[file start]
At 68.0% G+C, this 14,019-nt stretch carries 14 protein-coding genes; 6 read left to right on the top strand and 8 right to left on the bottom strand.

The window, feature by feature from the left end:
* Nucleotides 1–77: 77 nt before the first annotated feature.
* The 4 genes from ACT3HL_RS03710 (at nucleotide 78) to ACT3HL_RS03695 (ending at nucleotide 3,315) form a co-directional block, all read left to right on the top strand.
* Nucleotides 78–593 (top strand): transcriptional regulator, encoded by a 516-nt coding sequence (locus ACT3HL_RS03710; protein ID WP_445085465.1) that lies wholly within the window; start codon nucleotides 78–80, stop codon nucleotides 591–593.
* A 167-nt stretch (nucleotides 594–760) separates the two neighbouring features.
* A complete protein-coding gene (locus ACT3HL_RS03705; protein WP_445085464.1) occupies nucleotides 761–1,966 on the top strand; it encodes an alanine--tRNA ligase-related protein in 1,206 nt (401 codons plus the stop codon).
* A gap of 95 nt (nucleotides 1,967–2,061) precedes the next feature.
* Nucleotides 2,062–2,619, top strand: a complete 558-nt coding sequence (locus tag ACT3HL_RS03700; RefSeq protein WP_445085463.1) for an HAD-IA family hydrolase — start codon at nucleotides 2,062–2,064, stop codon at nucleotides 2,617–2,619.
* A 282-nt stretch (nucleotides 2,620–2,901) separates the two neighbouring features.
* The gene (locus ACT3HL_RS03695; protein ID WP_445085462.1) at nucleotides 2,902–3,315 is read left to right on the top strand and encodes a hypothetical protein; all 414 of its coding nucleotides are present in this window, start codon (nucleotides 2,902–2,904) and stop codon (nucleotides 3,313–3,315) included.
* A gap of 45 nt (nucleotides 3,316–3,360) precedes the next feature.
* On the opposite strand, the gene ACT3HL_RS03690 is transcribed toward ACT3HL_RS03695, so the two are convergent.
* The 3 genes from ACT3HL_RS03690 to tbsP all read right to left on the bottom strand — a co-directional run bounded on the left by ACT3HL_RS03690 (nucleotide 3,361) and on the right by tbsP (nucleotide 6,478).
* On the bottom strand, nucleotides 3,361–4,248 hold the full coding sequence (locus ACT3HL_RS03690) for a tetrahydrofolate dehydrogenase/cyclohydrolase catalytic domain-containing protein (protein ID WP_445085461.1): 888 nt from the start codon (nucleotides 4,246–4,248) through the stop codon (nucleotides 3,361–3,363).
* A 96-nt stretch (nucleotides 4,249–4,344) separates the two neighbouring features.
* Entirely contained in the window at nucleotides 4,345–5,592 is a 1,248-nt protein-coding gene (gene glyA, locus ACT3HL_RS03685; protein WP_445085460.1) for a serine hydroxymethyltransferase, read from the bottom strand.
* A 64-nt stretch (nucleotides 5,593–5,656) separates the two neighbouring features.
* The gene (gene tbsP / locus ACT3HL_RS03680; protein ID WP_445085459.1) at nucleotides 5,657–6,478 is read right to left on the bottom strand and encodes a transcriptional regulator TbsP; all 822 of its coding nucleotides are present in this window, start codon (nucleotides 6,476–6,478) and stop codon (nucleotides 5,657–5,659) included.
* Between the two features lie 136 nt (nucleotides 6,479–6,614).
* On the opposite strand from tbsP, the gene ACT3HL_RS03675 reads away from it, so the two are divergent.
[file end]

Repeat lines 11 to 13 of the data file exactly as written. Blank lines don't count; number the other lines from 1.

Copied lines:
* The gene (locus ACT3HL_RS03695; protein ID WP_445085462.1) at nucleotides 2,902–3,315 is read left to right on the top strand and encodes a hypothetical protein; all 414 of its coding nucleotides are present in this window, start codon (nucleotides 2,902–2,904) and stop codon (nucleotides 3,313–3,315) included.
* A gap of 45 nt (nucleotides 3,316–3,360) precedes the next feature.
* On the opposite strand, the gene ACT3HL_RS03690 is transcribed toward ACT3HL_RS03695, so the two are convergent.